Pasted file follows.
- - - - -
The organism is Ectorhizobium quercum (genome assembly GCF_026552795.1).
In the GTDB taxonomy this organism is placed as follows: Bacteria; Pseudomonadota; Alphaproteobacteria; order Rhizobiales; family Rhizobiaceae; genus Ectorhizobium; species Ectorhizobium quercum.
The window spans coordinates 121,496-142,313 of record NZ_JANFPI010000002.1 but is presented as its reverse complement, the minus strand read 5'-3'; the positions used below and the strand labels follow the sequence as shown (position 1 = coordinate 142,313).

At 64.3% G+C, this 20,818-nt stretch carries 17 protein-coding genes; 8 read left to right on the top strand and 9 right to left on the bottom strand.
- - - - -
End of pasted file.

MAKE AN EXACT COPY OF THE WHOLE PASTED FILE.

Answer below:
The organism is Ectorhizobium quercum (genome assembly GCF_026552795.1).
In the GTDB taxonomy this organism is placed as follows: Bacteria; Pseudomonadota; Alphaproteobacteria; order Rhizobiales; family Rhizobiaceae; genus Ectorhizobium; species Ectorhizobium quercum.
The window spans coordinates 121,496-142,313 of record NZ_JANFPI010000002.1 but is presented as its reverse complement, the minus strand read 5'-3'; the positions used below and the strand labels follow the sequence as shown (position 1 = coordinate 142,313).

At 64.3% G+C, this 20,818-nt stretch carries 17 protein-coding genes; 8 read left to right on the top strand and 9 right to left on the bottom strand.